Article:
An open campus, at least for now

By Jessica Cejnar, The Triplicate September 02, 2013 08:04 pm

District considers making some teens stick around for lunch

Teenagers will be able to seek off-campus options for lunch when Del Norte High School opens Tuesday, but changes may be coming that will force at least some of them to stay on campus.

School Board members last week directed the staff to research whether high school students should be forced to stay on campus during lunch and how that would work.

That will include getting input from parents and high school students.

All high-schoolers, including freshmen and sophomores, are currently allowed to leave campus during the 40-minute lunch period.

“We’re in a research mode right now,” said DNHS Principal Coleen Parker. “We’ll be talking to parents and talking to students and collecting information from other school sites and make a decision on how that will look.”

In the past, Parker has come before the Board with the idea of keeping freshmen on campus at lunchtime. At last week’s meeting, she presented a list of issues for Board members to consider, including where students would go when they finished eating, whether there is enough space or staff to deal with a larger number students staying on campus and if multiple lunch periodswould be necessary.

Another thing to consider is the number of ways to enter and exit the high school, Parker said.

“We have 15 exits and three administrators,” she said. “How are we going to physically man that and deal with that? That’s another issue.”

For the most part, students leaving campus for lunch are juniors and seniors, since they are more likely to have transportation, Parker said. Freshmen and many sophomores tend to stay on campus. If they decide to get lunch off-campus, they’re usually found at the Patriot gas station at Northcrest Drive and Washington Boulevard or at the Silly Susie’s food truck, which parks across the street, Parker said.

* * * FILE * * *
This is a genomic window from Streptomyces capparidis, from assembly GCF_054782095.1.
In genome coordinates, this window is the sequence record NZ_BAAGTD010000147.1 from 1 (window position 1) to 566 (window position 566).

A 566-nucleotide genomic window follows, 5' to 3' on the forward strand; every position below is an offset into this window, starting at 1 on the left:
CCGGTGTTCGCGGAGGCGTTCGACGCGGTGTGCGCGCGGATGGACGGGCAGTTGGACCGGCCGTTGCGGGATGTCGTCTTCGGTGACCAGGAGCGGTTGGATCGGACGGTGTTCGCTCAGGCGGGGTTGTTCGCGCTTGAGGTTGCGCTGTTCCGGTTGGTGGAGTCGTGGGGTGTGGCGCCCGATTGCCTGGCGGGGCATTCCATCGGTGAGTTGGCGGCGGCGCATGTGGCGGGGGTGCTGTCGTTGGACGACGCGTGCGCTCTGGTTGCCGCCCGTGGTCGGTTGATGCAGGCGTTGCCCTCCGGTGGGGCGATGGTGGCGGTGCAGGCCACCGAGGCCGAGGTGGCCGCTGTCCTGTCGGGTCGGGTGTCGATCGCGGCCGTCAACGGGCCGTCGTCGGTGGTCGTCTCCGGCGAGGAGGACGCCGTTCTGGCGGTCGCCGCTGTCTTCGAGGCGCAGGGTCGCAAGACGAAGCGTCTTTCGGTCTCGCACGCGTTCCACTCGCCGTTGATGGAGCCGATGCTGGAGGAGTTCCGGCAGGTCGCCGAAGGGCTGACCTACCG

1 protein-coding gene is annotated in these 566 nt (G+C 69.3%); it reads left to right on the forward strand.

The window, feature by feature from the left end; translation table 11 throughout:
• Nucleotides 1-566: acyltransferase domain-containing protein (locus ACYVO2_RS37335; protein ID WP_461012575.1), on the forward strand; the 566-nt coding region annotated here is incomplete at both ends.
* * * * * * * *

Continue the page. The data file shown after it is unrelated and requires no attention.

Complaints and disturbances stemming from the current open campus are minimal. Teachers sometimes have to shoo teens away from the food machines at College of the Redwoods, Parker said. Once, teens were made to clean up a mess they had made at the Patriot gas station, but it’s not a huge issue, she said.

“I am more concerned with kids walking across the street to Silly Susie’s and getting in cars with other students,” she said. “The fact that we can have a 14-year-old girl get in a car with an 18-year-old guy and leave campus for an hour ... Those are my concerns.”

Board member Lori Cowan, who asked Parker to make a presentation about whether the high school should be open or closed at lunch, said she was interested because she saw how other high schools are serving lunch to kids.

Cowan said all of the schools she looked into make most students stay on campus at lunchtime. None of the schools were in this region, she said.

“Everything that our kids are leaving, getting into cars and driving away to Safeway or Taco Bell or Walmart to grab, they’re doing it in schools,” Cowan said. “We could be making money and keeping the kids on campus and not driving around and eating healthier. My thought was to get it started now.”

Closing the campus all at once wouldn’t make sense, Cowan said, adding she thought seniors should still be allowed to get lunch off campus.

Joe Hamilton Elementary School teacher Amber Cron, a representative of the Del Norte Teachers Association, said she has heard of a policy at other high schools that holds juniors and seniors responsible if they take a younger student off campus.

“You are held accountable because an upper classman should know better,” she said. “No one wants their 14-year-old daughter, or son for that matter, gone with no-one-knows who and then take a chance on them not coming back on time.”

Parker said she’s already spoken to some parents who would like the campus to be closed at lunch. But, she said, a broader survey is needed.

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